Fashion retailer Oasis launched an iPhone app this week, which allows shoppers to browse through the latest outfits, read the newsletter, and find your nearest store.
I was asking which UK retailers have mobile commerce sites earlier this week, and didn’t manage to find many examples. While this app is not quite an m-commerce site, you can select items on the app and pay via the main site.
Mainly, the Oasis app allows users to browse through the latest collections, read the newsletter, find the nearest Oasis outlet, and browse through the looks for inspiration:
It doesn’t display the full Oasis product range, but instead showcases new arrivals. Once users have received the daily update, they can browse through the app’s content even when offline.
The ‘looks’ option provides several outfits to provide ideas:
Clicking on info will give you details of the individual items so you can recreate the look:
A store locator is also provided, which uses your current location to find your nearest Oasis store, as well as Oasis outlets in Debenhams and other retailers. Directions are provided to the store via Google Maps, though this options wasn’t working when I tried the app.
Also, the option to search for a store in a particular town or area would be useful, in case you want to find a store where you will be later in the day, rather than your current location.
As you browse through the items displayed on the app, you can add any to your shopping basket from the product pages and select the required size:
To actually complete the purchase, you will need a decent internet connection, and will be sent to the main Oasis website. Here’s how it looks on an iPhone screen:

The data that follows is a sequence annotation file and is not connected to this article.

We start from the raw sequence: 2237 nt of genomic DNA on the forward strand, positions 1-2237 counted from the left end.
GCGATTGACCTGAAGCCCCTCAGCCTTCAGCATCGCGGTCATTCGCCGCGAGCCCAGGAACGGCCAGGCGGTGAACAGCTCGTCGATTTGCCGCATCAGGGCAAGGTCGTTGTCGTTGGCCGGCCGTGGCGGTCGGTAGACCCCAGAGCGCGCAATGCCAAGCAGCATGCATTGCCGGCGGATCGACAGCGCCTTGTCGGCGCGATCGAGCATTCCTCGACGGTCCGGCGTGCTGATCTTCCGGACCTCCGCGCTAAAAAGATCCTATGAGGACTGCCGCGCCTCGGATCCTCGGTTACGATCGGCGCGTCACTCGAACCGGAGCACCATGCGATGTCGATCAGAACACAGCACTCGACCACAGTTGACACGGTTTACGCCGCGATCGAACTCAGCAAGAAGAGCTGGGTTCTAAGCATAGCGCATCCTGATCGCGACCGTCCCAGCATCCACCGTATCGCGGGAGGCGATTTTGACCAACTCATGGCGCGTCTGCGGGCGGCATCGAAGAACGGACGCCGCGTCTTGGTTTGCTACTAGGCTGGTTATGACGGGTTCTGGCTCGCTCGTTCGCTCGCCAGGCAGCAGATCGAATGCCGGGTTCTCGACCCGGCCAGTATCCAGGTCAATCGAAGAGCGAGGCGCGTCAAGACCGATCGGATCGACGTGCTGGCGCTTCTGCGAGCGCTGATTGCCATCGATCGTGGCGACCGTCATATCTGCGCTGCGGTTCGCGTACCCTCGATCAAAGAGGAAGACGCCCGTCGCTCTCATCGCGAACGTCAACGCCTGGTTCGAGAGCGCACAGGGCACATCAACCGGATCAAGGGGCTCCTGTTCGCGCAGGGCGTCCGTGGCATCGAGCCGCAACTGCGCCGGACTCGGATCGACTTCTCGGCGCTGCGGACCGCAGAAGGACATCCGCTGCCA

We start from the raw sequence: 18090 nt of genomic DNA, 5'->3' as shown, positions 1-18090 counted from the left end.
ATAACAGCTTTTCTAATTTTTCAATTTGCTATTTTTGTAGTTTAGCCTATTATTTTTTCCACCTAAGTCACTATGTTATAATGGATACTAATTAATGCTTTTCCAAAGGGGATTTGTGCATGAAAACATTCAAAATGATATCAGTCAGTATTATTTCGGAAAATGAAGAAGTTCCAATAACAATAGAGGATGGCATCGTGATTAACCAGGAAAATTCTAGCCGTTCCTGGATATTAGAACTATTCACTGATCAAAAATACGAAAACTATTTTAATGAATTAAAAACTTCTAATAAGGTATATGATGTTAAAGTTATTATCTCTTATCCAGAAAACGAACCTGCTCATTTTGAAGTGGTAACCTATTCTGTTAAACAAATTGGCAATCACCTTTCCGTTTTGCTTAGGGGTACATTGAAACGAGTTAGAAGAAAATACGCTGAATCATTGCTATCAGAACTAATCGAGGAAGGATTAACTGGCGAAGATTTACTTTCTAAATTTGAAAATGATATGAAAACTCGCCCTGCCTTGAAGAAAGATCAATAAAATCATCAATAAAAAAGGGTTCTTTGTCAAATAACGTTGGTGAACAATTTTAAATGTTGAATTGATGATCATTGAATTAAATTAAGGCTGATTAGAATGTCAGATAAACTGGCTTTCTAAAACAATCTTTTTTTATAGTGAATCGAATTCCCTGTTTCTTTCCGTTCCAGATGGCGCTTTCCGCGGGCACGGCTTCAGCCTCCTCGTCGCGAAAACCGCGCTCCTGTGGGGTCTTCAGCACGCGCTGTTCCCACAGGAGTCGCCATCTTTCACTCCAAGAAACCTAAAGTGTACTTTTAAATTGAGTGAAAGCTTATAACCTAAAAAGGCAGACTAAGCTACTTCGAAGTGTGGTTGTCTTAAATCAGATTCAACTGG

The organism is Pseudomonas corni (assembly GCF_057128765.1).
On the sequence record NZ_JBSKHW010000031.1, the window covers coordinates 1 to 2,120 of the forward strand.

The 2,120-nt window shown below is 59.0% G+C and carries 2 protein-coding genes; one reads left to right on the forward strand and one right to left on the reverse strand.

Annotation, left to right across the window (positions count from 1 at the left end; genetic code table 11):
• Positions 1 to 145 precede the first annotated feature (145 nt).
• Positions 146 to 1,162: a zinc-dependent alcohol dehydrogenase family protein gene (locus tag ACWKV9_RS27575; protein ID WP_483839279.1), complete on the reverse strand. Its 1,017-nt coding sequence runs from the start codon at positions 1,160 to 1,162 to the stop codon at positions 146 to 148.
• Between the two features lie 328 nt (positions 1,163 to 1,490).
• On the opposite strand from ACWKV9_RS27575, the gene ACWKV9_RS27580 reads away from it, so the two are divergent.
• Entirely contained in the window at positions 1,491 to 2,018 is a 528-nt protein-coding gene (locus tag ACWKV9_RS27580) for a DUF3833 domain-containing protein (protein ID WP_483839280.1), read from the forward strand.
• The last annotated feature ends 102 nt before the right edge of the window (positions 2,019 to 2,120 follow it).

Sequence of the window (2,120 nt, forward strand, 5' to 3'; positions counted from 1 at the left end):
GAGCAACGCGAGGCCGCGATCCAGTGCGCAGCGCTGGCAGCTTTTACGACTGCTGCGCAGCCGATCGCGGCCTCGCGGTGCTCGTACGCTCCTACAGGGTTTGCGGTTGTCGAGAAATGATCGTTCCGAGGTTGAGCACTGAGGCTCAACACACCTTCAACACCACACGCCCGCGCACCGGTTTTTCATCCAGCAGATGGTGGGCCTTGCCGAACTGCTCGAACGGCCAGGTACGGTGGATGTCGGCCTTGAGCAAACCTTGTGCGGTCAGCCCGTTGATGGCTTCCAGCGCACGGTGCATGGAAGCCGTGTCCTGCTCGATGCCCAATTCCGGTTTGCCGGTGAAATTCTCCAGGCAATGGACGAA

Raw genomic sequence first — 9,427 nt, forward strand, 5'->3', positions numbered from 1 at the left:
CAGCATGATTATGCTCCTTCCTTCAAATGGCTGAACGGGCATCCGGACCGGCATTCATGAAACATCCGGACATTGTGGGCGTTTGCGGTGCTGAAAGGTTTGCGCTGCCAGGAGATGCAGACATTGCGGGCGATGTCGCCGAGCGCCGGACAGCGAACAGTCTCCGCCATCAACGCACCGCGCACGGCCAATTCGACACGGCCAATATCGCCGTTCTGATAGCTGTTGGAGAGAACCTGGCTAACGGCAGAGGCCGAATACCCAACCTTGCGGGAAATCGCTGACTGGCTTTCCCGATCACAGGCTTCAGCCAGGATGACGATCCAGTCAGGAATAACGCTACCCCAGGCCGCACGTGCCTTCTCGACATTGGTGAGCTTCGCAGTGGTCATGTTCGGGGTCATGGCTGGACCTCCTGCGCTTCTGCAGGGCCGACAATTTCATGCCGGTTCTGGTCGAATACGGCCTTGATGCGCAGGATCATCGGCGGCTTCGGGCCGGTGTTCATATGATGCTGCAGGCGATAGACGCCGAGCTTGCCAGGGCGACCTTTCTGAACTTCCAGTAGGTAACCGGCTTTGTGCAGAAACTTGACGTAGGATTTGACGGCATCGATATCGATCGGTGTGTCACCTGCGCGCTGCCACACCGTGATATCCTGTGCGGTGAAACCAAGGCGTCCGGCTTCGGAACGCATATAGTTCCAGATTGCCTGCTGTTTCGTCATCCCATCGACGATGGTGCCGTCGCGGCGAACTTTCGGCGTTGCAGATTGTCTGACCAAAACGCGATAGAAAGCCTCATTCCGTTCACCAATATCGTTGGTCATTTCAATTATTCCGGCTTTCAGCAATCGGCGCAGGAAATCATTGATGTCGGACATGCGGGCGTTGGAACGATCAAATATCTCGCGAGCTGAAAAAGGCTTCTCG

At least shoppers are sent straight to the checkout stage with items all ready to purchase, but it isn’t great from a user experience perspective. It’s near impossible to read any of the text without zooming in, and since delivery charges / times etc have not been provided via the app, some uses will want this information.
Also, the fact that Oasis insists on registration before checkout makes the whole process more difficult. Users are required to fill in six fields in this form before they even get to the address and payment stage.
I suspect that only the most determined shoppers will attempt to complete the whole process on their mobiles, given this user experience, and most will wait until they get back to their computer or go to their local store.
There are alternatives though; Oasis could provide a mobile-optimised checkout, as Interflora does with its mobile site, provide a phone number for customers to call and place an order, or provide a speedier process for registered users; if they have card and address details already saved, then the checkout process would not be so painful.
Checkout usability aside, it’s a decent iPhone app, and Oasis can look at how many people want to shop through the app and perhaps make it easier to buy. Still, it’s the first iPhone app to be developed by a retailer in the UK, so Oasis deserves credit for its forward thinking.